Kevin Kelly, Wired
At Eurasia Group, we've devoted a lot of attention to the long-term labor force impact that the advent of robotics and 3D printing will have, particularly on emerging markets like China, where the country's greatest resource -- cheap labor -- could very well become one of its biggest obstacles as its citizens are displaced from manufacturing jobs following technological advances. Kelly looks on the bright side of a robotic future, outlining the opportunities for innovation and productivity that come with a mechanized work force. His vision is a bit rosy, but it's a useful counterweight to the much-discussed downside risks.
By Risa Grais-Targow
Cuba. Oil. Two words that tend to get U.S. politicians hot under the collar, though usually not in the same sentence. That could change as the 2012 campaign season heats up in the U.S. and as Cuba's plans for offshore oil exploration materialize. The Chinese-built, Italian-owned Scarabeo 9 rig is scheduled to enter Cuban waters in August or September, and a consortium of international oil companies is set to begin drilling soon after. The struggling island nation, which currently depends on generous oil deals from its friend and neighbor Venezuela, has high hopes that its potential offshore resources might rev up its sagging economy. (Cuba claims that it has 20 billion barrels of "probable" oil in the continental shelf just off Havana, while the U.S. Geological Survey thinks that number is closer to 5 billion barrels.) But as the rig makes its steady way from Singapore, officials in Washington are getting anxious. Many lawmakers doubt that Cuba has the regulatory capacity or expertise to drill safely, particularly without the U.S.-manufactured equipment that the more than 50-year-old embargo has kept out of Cuban hands. And with BP's spill in the Gulf of Mexico still fresh in the U.S. public's mind, politicians are flagging the possibility of a Macondo-like spill 50 miles off the Florida coast.
The specter of such a disaster has already prompted several legislative efforts to punish foreign firms that drill in Cuba -- or at least those who chose not to comply with U.S. safety standards. Since January, Congressional hardliners from Florida have introduced three bills proposing to deny contracts to such firms or visas to their employees. The bills are designed to appeal to anti-Castro constituencies in the run-up to the elections, but widespread haggling over the issue is set to increase as Cuba's drilling plans progress, and the issue could become a talking point for presidential candidates in battleground states. For its part, Cuba will keep scrambling to convince the international community that it will uphold international safety standards. But those PR efforts will do little to cool the heated debate brewing on the Hill.
That said, none of the bills is likely to move anytime soon, given another powerful constituency: oil. Pro-drilling legislators in the House will be wary of punishing foreign oil companies (some of which have U.S. operations). The issue will also be overshadowed by pre-election priorities such as job creation. In the absence of Congressional action, the administration will likely take an ad-hoc approach. It might twist companies' arms behind closed doors, as it recently tried to do with Spain's Repsol, to get them to abandon their plans altogether. Or, if that doesn't work, it might simply push for guaranteed safety compliance. Measures that involve engaging directly with Cuban officials are unlikely, leaving room for less controversial alternatives such as allowing companies that specialize in emergency response to contract with Cuba and creating some kind of exception to the embargo that allows Cuba to use certain U.S.-manufactured equipment to prevent or minimize spills.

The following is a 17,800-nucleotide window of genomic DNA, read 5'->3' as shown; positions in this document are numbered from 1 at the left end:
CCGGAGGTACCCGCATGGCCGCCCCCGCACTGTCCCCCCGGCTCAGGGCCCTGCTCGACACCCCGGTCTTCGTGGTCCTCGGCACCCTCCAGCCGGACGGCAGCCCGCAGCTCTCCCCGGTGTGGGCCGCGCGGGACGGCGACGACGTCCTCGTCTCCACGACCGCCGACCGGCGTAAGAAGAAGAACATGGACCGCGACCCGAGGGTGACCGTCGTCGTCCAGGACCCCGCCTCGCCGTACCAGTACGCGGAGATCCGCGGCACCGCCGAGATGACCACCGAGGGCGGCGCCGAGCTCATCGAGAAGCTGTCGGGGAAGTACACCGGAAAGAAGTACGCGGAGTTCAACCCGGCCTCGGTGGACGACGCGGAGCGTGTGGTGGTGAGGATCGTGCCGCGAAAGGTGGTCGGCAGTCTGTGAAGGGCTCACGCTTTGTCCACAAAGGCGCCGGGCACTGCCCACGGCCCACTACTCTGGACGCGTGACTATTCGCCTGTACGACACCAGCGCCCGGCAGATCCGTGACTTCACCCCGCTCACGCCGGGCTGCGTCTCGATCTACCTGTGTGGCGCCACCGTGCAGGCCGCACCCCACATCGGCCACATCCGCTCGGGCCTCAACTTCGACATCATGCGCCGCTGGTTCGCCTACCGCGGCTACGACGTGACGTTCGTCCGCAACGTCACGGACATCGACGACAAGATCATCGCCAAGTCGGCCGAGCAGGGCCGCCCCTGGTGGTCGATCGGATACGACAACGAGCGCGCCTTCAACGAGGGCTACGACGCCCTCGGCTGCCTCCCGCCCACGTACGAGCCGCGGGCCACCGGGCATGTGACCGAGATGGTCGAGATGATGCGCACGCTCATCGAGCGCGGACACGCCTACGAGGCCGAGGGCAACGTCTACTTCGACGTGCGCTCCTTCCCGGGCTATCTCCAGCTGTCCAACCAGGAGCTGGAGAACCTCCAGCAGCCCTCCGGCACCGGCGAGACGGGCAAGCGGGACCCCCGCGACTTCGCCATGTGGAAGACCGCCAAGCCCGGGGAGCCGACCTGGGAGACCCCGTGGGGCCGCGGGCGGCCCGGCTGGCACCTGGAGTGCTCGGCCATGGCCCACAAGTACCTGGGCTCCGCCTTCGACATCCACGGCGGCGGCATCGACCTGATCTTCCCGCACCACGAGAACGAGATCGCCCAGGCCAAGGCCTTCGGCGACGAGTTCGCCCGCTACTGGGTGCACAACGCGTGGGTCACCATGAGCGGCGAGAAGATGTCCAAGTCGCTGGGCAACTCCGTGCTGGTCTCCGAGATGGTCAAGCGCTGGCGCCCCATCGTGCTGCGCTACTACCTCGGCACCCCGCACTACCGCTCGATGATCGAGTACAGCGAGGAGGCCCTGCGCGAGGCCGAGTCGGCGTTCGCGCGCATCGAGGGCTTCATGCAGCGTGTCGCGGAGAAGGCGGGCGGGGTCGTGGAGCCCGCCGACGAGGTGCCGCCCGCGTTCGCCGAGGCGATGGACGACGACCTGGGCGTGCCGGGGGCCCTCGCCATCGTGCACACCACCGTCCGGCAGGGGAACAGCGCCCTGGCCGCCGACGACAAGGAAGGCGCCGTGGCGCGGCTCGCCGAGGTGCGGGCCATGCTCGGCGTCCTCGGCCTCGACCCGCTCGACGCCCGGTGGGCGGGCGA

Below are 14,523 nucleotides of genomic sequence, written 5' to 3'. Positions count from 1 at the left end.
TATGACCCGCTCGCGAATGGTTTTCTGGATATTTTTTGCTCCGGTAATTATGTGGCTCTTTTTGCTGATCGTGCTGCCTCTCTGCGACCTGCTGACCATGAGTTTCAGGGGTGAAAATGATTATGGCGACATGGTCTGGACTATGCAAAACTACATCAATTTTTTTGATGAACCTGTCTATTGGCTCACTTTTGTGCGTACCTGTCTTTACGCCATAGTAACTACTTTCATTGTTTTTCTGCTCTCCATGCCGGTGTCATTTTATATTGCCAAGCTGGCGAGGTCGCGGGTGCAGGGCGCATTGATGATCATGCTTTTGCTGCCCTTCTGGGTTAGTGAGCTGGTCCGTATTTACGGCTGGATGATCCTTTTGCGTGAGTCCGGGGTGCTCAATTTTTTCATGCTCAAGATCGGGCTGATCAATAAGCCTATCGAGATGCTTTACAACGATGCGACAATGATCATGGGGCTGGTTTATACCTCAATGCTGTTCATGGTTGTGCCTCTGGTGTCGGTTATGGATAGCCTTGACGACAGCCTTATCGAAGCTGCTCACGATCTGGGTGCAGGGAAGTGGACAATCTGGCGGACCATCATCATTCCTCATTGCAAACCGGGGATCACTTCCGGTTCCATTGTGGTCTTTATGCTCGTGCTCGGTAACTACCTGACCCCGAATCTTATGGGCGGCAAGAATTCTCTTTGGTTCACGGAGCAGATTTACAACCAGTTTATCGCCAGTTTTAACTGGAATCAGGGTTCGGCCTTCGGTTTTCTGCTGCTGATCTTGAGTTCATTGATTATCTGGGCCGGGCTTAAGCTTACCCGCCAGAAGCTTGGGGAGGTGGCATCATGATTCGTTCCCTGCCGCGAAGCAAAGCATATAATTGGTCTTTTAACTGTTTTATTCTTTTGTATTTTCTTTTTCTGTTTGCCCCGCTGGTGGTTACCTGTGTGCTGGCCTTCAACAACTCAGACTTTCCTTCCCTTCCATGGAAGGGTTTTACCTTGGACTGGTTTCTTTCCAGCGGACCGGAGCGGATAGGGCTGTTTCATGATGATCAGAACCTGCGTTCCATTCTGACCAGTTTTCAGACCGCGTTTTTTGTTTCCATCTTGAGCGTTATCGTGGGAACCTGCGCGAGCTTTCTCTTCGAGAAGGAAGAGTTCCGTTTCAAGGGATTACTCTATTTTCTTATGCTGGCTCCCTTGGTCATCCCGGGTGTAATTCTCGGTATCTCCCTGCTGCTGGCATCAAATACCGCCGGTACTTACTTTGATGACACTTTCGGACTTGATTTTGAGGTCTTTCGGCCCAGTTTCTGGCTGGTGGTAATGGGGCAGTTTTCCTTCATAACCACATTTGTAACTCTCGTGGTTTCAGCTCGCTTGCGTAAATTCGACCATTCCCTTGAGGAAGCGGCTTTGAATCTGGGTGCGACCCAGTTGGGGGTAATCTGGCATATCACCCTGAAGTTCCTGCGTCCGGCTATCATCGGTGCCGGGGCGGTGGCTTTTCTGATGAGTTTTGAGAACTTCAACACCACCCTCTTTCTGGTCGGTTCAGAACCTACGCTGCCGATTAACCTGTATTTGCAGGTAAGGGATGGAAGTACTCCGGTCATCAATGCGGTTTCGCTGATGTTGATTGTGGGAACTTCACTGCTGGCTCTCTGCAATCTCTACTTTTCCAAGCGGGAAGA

Risa Grais-Targow is a member of Eurasia Group's Latin America practice.
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By Risa Grais-Targow
By all rational measures, Cuba is effectively irrelevant to the United States. The island is small, its economy is about the size of New Hampshire's, and since the collapse of the USSR it poses no strategic threat. Yet the Castros have a habit of popping up in the headlines. In part, that is because of the inevitable fascination with a small country that has been a foreign policy irritant for the United States since 1959 and, more recently, its outsized role in Florida politics. But change is coming to Cuba, slowly but surely, and with change comes the possibility of unexpected volatility.
Cuba is gearing up for the first Cuban Communist Party (CCP) congress in 14 years, to be held April 16-19. Much of the event will be focused on formalizing Raul Castro's small steps toward economic liberalization (e.g., trimming the state's workforce and allowing more room for entrepreneurs) outlined in a November 2010 wish-list of 300 reforms. Another, perhaps more important, development will be the identification of the next generation of leaders, including the appointment of a new second-in-command for the CCP (the second most powerful position in Cuba). The long delay since the previous CCP congress suggests that there has been much internal wrangling over that issue.